Think of Miami. What do you see?
The neon lights of night clubs? Beautiful sandy beaches and equally stunning people?
Those are, to an extent, things that make Miami what it is.
But to focus on the glitz means missing the grit — the smell of cigars hanging in the thick humid air, the workers who keep the hotels and restaurants buzzing — and the heart — security guards who will call you “mi cielo” (“my sky”) and the clerk who as she rings up your groceries will greet you like you’re her own.
“Cómo te pue’ ayudar mi niña?” she’ll say. How can I help you my child?
As thousands of journalists descend on the Magic City for this year’s National Association of Hispanic Journalists conference, local experts hope they will look beyond the city’s superficial allure.
This place, already large but evolving through its growth, is one of the most culturally rich and vibrant cities in the country. And while it might be its glamour that put Miami on the map, the city offers a diverse array of cultural experiences to visitors who take the time to look.
“Our community has been put on cultural steroids and in a very positive way,” said Rolando Aedo, Greater Miami Convention & Visitors Bureau chief operating officer. “The reality is, as wonderful as our beaches are, and our nightclubs and our restaurants, more and more what visitors want are (our) authentic organic experiences.”
A cultural enclave
The city’s people help create the cultural experiences, with Hispanics making up 70 percent of its people.
Cuban-Americans dominate, but many residents come from Central and South American countries like Guatemala, Colombia, El Salvador, Venezuela, Nicaragua, Honduras and Brazil.
Their influence is everywhere.
Much like Chinatown in New York City, people united by culture have stuck together and created their own distinct neighborhoods.
There’s Little Managua in Sweetwater, which holds the largest concentration of Nicaraguans and Nicaraguan-Americans in the country and Little Haiti, home to the largest Haitian community outside of Haiti itself.
Other neighborhoods are deeply rooted in South Florida history — dating back to the 1800s — like the the Mediterranean-inspired Coral Gables and the lush, banyan-shaded Coconut Grove.
Each has their own history and unique slice of Miami to offer.
In these enclaves, you’ll find everything from ventanitas selling cafecitos to museums and lush tropical escapes. The sights also include murals and statues commemorating Haitian revolutionaries.
Miami is ‘a taste of the world’
Historian Paul George, who has lived in Miami for more than 60 years, said he’s seen the Latino community grow into a force.
“Just go to the next county, and even though there’s a large Hispanic population there, they are not empowered,” George said. “Here, Hispanics run almost everything — from the building trades, to academic institutions, to hospitals, to the professions to politics — which makes us so unique compared to other cities in America.”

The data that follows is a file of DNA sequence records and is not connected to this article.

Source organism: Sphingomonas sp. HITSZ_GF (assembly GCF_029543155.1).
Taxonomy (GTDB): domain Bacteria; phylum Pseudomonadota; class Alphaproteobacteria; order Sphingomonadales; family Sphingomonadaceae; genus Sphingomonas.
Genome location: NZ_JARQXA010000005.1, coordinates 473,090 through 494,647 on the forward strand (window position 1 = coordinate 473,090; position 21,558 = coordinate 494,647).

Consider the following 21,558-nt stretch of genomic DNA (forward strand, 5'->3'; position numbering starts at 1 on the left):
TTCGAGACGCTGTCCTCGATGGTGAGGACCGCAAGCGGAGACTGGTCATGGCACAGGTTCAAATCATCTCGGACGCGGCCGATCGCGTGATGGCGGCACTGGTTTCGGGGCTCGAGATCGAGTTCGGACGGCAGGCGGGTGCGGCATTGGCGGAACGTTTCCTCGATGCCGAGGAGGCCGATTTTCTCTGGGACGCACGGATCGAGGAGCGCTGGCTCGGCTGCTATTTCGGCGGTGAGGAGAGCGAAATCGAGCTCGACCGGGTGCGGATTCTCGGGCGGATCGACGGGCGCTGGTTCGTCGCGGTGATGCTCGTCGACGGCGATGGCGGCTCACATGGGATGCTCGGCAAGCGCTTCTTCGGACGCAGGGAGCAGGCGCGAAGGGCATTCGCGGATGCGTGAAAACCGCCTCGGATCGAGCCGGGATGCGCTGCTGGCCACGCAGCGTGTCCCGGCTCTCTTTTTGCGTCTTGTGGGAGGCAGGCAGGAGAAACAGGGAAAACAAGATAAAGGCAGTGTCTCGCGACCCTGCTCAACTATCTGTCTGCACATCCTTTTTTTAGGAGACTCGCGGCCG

It’s this force that makes Yvonne Rodriguez, a local business owner and co-founder of Tres Lindas Cubanas, the only Afro-Latina owned cigar company in the country, proud to call the Magic City her home.
Even in other Latino-dominated U.S. cities, there lacks a certain diversity to the Latino community, she said. Rodriguez — a black-Cuban — lives next door to Puerto Rican and Colombian families.
It doesn’t stop there, however, there’s also burgeoning European and Asian communities that are adding to the flavor of the city.
“We’re so mixed up,” Rodriguez said. “It is a gift because we get a taste of the world.”
The city continues to grow
As the national economy has recovered, development in Miami has returned. Cranes dot the skyline and zoning notices are clipped to light poles, a sign of the city’s rapid growth.
Virginia Gil, a long-time local and editor at TimeOut Miami, said she’s seen the city undergo a sort of renaissance within the past 10 years. There are more options for residents and visitors.
“You don’t have to go to South Beach to have a good time. You can go to Wynwood, you can go to Coconut Grove, you can go to Coral Gables,” Gil said. “These neighborhoods are rising simultaneously and offering comparable experiences.
“I think it’s growing into its own and it’s becoming more confident as a city.”
Within the next five years, the number of people living here is expected to hit 3 million.
It is the fourth largest urbanized region in the country, behind New York City, Los Angeles, and Chicago.
The city is as global as it is local. It serves as a gateway to the Americas — with flights and cruises being routed through the city daily. While also boasting a burgeoning local business collective that supports artists and makers, and encourages residents to “support local” with hip stickers that would seem as at home in Portland as they do in South Florida.
“It’s alive,” George said. “It’s buzzing.”
And there’s so much more to it than beaches.